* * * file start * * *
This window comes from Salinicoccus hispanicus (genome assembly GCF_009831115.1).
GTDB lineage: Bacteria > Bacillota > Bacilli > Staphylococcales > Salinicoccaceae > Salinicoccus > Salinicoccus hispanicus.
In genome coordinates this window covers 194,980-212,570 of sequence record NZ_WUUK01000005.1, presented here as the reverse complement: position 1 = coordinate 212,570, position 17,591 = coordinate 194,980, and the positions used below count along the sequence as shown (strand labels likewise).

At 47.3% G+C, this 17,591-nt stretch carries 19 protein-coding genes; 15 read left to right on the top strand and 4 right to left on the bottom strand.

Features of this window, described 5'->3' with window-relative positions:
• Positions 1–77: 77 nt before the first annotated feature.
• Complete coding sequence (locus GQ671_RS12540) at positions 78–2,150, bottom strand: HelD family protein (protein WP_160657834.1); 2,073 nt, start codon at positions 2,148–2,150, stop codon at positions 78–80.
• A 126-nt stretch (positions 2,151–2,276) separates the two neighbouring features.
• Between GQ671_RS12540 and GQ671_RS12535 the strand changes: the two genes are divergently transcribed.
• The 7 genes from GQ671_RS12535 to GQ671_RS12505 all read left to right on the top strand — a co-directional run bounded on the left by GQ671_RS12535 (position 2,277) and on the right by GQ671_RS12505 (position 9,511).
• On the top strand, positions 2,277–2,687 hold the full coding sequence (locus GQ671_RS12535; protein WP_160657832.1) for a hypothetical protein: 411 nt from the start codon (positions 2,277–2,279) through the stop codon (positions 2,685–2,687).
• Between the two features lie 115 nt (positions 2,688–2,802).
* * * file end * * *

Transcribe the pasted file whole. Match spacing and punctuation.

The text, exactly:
This window comes from Salinicoccus hispanicus (genome assembly GCF_009831115.1).
GTDB lineage: Bacteria > Bacillota > Bacilli > Staphylococcales > Salinicoccaceae > Salinicoccus > Salinicoccus hispanicus.
In genome coordinates this window covers 194,980-212,570 of sequence record NZ_WUUK01000005.1, presented here as the reverse complement: position 1 = coordinate 212,570, position 17,591 = coordinate 194,980, and the positions used below count along the sequence as shown (strand labels likewise).

At 47.3% G+C, this 17,591-nt stretch carries 19 protein-coding genes; 15 read left to right on the top strand and 4 right to left on the bottom strand.

Features of this window, described 5'->3' with window-relative positions:
• Positions 1–77: 77 nt before the first annotated feature.
• Complete coding sequence (locus GQ671_RS12540) at positions 78–2,150, bottom strand: HelD family protein (protein WP_160657834.1); 2,073 nt, start codon at positions 2,148–2,150, stop codon at positions 78–80.
• A 126-nt stretch (positions 2,151–2,276) separates the two neighbouring features.
• Between GQ671_RS12540 and GQ671_RS12535 the strand changes: the two genes are divergently transcribed.
• The 7 genes from GQ671_RS12535 to GQ671_RS12505 all read left to right on the top strand — a co-directional run bounded on the left by GQ671_RS12535 (position 2,277) and on the right by GQ671_RS12505 (position 9,511).
• On the top strand, positions 2,277–2,687 hold the full coding sequence (locus GQ671_RS12535; protein WP_160657832.1) for a hypothetical protein: 411 nt from the start codon (positions 2,277–2,279) through the stop codon (positions 2,685–2,687).
• Between the two features lie 115 nt (positions 2,688–2,802).